Skye is on the right

Skye Driggs has been a WikiTreer since July of 2016.  She mostly spends her time improving profiles and connecting them to our single family tree. Her current project is transcribing records from the village where her Polish/Ukranian ancestors lived and creating profiles for those folks.

What are some of the surnames you are researching?  

My current obsession is my father’s paternal side of the family:  Korchowec, Mań, Nagórny, Nakoneczny, Piechowska, Sączała/Sonczalla, Wołczasty.

What are some of the locations you are researching?  

Specifically:  Cieplice, Gmina Przeworsk, Subcarpathian Vivodeship, Poland (pre 1918: Cieplice, Gmina Jaroslaw, Galicia, Austria). At present, I am researching where my “Polish” ancestors originated, to discover they most likely were Ruthenian (Ukrainian) ethnicity.  

I was lucky to find online archived records from this village and have been working on transcribing marriage records, as the records are not indexed. At present I have added over 1600 (sourced) profiles to WikiTree, and my goal is to connect as many of these people as I can to the World Tree.

This is honestly the first time I broke out of my comfort zone as I have never attempted to research my ancestors in their native homelands.  To my luck the church records were written in Latin. In piecing together this great big puzzle, I have found more generations of ancestors.

When and how did you get interested in genealogy and family history?  

My interest in family history started when I was a little girl.  I was always asking my parents about where our family came from, and repeatedly looked through photo albums.  My parents shared as much as they knew, but it wasn’t enough obviously. For about 20 years (with some time-outs), I have been actively researching.  Some of us are called upon to be the “story-tellers of the tribe”, and I am honored to have that title.

Who’s your favorite ancestor and why?  

I don’t have a favorite, they all are special in some way.  At this moment I feel my great-grandmother Anna Mań is by my side, guiding me through my current “project.”  My great-aunt wrote a biography about her mother many years ago, which I have transcribed to her profile. I’ve had many messages from random members, just letting me know that they enjoyed reading it.  Anna seemed to be loved by many and very charming. From the biography: “Because of her broken English and the language barrier, she would call Mickey Rooney “Macaroni,” Dinah Shore “Dinosaur” and she would often say “Makes no marre difference” (rolling her r’s) which translated to combining the two phrases “it makes no difference” and “it doesn’t matter.”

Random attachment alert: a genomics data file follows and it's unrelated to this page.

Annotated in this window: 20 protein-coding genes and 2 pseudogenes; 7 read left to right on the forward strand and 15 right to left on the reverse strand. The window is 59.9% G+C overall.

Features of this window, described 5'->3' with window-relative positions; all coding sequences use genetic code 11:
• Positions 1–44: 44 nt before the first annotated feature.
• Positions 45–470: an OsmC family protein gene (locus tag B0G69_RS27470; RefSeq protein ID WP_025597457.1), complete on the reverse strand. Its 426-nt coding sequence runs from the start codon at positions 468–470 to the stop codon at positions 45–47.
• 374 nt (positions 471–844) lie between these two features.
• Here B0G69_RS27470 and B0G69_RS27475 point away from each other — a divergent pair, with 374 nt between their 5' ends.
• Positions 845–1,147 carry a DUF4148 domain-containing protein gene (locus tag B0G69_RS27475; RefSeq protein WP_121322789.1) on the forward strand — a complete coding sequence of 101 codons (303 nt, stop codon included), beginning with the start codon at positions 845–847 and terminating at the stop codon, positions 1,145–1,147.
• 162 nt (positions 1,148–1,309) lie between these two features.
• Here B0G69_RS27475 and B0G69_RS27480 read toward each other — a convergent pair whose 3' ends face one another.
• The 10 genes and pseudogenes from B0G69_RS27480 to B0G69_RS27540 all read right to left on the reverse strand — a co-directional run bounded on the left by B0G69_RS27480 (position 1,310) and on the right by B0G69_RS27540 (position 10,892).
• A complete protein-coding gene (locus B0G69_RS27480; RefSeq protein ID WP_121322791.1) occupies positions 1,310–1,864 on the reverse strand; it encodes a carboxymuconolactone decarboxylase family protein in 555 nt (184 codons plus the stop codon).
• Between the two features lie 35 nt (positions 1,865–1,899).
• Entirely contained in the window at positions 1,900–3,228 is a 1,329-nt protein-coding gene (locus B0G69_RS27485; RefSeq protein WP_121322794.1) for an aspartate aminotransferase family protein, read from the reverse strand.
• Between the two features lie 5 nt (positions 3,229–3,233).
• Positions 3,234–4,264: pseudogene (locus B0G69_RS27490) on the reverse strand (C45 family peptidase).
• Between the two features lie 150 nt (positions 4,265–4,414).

Tell us about a brick wall you were able to break down or one you hope to bust through.

Aside from what the transcription project has revealed, the majority of my brick walls have been broken down by DNA/genetic application to genealogy.  I’ve helped several adoptees (or a relative who didn’t know one parent), find what they are looking for. In that process I have learned a systematic way to organize this information and make my time more productive.  Beforehand it was overwhelming to look at my DNA, now I feel like I know what I’m doing.

What are some of your interests outside of genealogy?

Mom of two Boy Scouts (one Eagle.)  I was a volunteer CASA (Court Appointed Special Advocate) for 8 years.  I’ve dabbled in various mediums of art all my life. My current focus is on Mixed Martial Arts/Kajukenbo.  MMA forces me to step outside my comfort zone, and it’s a very humbling experience.

How long have you been on WikiTree and what do you spend the most time doing?  

Over two years.  I spend most of my time building trees and profiles for friends and family.

What is your favorite thing about WikiTree, or which feature(s) do you like the most?

That it’s a collaborative tree!  I love that I can sign up family/cousins who are interested, add them where they need to be added and they can help contribute.  I love how having more eyes on our ancestors preserves our family story. I am always eager to help others in need.

If you could improve one thing about WikiTree, what would it be?  

The way a woman’s name appears, especially if she has been married multiple times.  For example: Instead of it saying: Pearl Martha Perkins formerly Bain aka Marvin … I would like it to read something more clear like: Pearl Martha Bain (1) Marvin (2) Perkins.

What is an example of how WikiTree has helped you with your genealogy or how you’ve helped genealogy with WikiTree?

My family tree is more extensive than it has ever been since finding WikiTree, especially once I was able to connect my more distant ancestors to information already there.  Voila! I also have helped to source and add information to those more distant lines as well.

Any tips for someone just starting out on WikiTree?

Please, no more gedcoms.  I’ve run into too many “dump and run” profiles that needed TLC, b/c probably the profile manager was overwhelmed, and soooo many errors/duplicates.  Take your time, enter in your profiles manually. Learn how to format, there is so much information out there (I have a link on my profile.) Just do the best you can do, remember you can always edit later and there is plenty of help if you need it.